The first step persons with a disability should take in protecting their rights is to learn about the entitlements that are available to protect them and understand the remedies available when denied their rights. Another important aspect of protecting their rights is to understand and appreciate the difficulties and hardships faced by disabled individuals who, in the not so distance past, fought for the rights of disabled persons.

When researching this topic, students will find that disabled individuals had to deal with their disabilities with little support, understanding or assistance from the community and without laws to ensure their rights. Students will discover the difficulties and hardships faced by disabled individuals who fought for accessibility and equality. They will uncover the struggles that waged to get laws and attitudes changed in our society. They also can reflect on the humiliation and anger of those who had no access to public buildings or facilities. In their research, they will find pioneers like Edward V. Roberts, the first severely handicapped student to attend Berkeley in 1979.

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The Curriculum

Developed for use with students in grades 9-12, this curriculum unit will allow students to understand the complex issues faced by individuals with disabilities as they fought to secure their civil rights in America.

The issues covered in this curriculum unit include issues that are very important to people who are disabled. This unit, designed for students who are visually impaired or legally blind, will become part of a course called "Life Skills for Blind and Partially Sighted." This unit will be used the summer school program and in the Extended Day Academy for visually impaired students. The unit, however, should be of interest not only to visually impaired students but also to students with other special needs as well as their non-disabled peers. Teachers in elementary and middle school can also modify it for use in their classrooms.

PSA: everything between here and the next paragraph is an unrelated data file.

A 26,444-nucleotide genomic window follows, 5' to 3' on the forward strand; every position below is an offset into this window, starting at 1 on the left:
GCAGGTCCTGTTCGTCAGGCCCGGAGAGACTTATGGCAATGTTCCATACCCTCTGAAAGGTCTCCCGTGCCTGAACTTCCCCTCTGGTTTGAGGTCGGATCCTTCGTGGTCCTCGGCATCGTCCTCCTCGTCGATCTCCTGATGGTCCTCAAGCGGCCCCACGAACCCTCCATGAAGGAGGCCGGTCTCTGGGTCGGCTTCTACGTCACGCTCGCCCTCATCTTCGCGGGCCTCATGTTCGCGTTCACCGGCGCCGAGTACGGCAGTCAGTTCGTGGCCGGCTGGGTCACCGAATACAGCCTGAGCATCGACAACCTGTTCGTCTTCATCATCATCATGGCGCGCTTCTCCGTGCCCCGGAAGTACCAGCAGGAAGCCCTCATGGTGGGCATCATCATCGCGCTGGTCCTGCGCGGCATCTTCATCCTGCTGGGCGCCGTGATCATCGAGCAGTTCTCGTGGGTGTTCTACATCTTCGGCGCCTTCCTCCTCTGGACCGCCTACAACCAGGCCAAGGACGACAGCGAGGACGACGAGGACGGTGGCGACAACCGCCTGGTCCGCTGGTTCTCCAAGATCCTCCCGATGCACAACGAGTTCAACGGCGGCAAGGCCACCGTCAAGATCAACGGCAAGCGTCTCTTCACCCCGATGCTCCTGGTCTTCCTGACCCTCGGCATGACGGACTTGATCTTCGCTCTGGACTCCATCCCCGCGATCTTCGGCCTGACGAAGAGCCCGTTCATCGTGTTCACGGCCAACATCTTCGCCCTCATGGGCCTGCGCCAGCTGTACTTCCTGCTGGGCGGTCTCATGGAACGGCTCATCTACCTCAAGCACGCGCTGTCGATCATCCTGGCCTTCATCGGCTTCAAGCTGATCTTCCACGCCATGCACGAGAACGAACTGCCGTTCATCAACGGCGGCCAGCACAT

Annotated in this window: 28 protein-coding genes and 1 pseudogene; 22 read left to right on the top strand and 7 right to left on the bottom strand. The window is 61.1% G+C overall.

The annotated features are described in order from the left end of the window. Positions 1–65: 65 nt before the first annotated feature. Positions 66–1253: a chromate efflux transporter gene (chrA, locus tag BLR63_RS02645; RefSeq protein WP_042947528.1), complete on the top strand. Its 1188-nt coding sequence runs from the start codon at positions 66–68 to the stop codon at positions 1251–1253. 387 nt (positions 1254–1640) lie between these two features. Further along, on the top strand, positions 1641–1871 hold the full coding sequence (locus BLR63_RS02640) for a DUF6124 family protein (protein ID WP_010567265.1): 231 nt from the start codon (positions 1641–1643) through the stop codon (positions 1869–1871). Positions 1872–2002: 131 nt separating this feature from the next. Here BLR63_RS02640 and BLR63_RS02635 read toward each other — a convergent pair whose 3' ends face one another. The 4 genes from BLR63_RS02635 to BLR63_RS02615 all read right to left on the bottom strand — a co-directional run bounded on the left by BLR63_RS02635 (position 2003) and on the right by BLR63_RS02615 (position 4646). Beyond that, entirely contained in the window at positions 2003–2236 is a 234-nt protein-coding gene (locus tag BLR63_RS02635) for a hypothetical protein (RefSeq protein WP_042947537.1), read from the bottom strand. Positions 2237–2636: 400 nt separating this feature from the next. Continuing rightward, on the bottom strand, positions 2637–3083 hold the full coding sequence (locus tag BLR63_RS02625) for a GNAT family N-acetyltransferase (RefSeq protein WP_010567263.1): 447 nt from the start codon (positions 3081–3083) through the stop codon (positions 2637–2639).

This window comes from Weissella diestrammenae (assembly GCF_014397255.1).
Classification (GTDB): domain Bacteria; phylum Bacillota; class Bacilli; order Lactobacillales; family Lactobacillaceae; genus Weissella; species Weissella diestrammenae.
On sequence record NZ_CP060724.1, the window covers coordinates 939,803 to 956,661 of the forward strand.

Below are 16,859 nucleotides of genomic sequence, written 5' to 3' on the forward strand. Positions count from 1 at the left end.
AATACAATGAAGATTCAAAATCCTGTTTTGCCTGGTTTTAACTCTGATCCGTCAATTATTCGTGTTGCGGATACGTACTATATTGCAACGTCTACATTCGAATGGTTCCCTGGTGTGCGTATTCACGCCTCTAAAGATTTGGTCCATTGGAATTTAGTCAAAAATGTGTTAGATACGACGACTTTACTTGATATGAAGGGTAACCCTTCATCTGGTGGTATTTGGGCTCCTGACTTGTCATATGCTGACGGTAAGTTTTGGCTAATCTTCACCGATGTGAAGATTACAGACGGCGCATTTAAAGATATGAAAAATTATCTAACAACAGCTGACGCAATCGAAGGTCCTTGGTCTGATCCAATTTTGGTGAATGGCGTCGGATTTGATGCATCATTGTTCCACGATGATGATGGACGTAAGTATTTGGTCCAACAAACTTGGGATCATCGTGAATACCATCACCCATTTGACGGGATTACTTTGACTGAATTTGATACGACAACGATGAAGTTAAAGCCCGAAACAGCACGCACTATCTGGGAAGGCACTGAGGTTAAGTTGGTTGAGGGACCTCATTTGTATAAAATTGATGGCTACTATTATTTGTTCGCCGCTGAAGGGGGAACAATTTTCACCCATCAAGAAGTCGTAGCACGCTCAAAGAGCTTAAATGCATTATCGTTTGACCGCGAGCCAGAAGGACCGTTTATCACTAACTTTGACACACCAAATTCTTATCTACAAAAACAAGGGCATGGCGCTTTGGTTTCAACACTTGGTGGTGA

This curriculum will assist students in understanding the problems faced by disabled persons throughout history by providing a timeline of events and milestones highlighting the appalling treatment of people with disabilities as well as the support and aid that helped foster change. The students will expand their understanding of the problems faced by persons with disabilities before the American with Disabilities Act became law. The knowledge gained will help them to appreciate and demand their own rights or the rights of others.

This curriculum will allow students to explore the court cases and disability right movements that sought to end the discrimination and prejudice that trapped millions of disabled Americans in poverty, confined them to nursing homes, and prevented them from enjoying all freedoms and participation in society fully.

This curriculum will allow visually impaired students the opportunity to:

understand the issues in the Disability Rights Movement
discuss issues of importance to individuals with disabilities